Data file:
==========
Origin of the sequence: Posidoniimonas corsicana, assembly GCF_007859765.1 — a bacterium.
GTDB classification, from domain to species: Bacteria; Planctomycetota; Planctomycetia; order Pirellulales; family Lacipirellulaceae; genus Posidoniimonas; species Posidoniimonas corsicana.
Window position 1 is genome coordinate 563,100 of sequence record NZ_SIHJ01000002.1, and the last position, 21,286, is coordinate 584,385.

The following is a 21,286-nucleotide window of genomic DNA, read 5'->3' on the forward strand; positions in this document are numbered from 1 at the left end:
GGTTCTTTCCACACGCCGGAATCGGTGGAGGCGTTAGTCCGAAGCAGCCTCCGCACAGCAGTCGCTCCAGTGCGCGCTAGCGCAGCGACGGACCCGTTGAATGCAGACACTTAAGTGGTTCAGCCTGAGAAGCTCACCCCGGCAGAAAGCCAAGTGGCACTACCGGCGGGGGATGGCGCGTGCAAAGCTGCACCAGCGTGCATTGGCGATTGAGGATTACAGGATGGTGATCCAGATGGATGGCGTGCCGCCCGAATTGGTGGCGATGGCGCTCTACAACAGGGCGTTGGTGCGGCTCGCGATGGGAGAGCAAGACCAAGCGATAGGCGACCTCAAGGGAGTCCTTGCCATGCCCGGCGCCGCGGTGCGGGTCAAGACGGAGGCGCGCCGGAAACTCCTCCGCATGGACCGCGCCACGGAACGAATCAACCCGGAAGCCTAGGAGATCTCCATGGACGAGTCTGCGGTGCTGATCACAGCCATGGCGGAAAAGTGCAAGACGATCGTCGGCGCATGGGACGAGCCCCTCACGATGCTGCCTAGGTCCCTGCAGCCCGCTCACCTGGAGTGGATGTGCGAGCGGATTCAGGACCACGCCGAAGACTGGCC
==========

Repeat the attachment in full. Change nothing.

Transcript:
Origin of the sequence: Posidoniimonas corsicana, assembly GCF_007859765.1 — a bacterium.
GTDB classification, from domain to species: Bacteria; Planctomycetota; Planctomycetia; order Pirellulales; family Lacipirellulaceae; genus Posidoniimonas; species Posidoniimonas corsicana.
Window position 1 is genome coordinate 563,100 of sequence record NZ_SIHJ01000002.1, and the last position, 21,286, is coordinate 584,385.

The following is a 21,286-nucleotide window of genomic DNA, read 5'->3' on the forward strand; positions in this document are numbered from 1 at the left end:
GGTTCTTTCCACACGCCGGAATCGGTGGAGGCGTTAGTCCGAAGCAGCCTCCGCACAGCAGTCGCTCCAGTGCGCGCTAGCGCAGCGACGGACCCGTTGAATGCAGACACTTAAGTGGTTCAGCCTGAGAAGCTCACCCCGGCAGAAAGCCAAGTGGCACTACCGGCGGGGGATGGCGCGTGCAAAGCTGCACCAGCGTGCATTGGCGATTGAGGATTACAGGATGGTGATCCAGATGGATGGCGTGCCGCCCGAATTGGTGGCGATGGCGCTCTACAACAGGGCGTTGGTGCGGCTCGCGATGGGAGAGCAAGACCAAGCGATAGGCGACCTCAAGGGAGTCCTTGCCATGCCCGGCGCCGCGGTGCGGGTCAAGACGGAGGCGCGCCGGAAACTCCTCCGCATGGACCGCGCCACGGAACGAATCAACCCGGAAGCCTAGGAGATCTCCATGGACGAGTCTGCGGTGCTGATCACAGCCATGGCGGAAAAGTGCAAGACGATCGTCGGCGCATGGGACGAGCCCCTCACGATGCTGCCTAGGTCCCTGCAGCCCGCTCACCTGGAGTGGATGTGCGAGCGGATTCAGGACCACGCCGAAGACTGGCC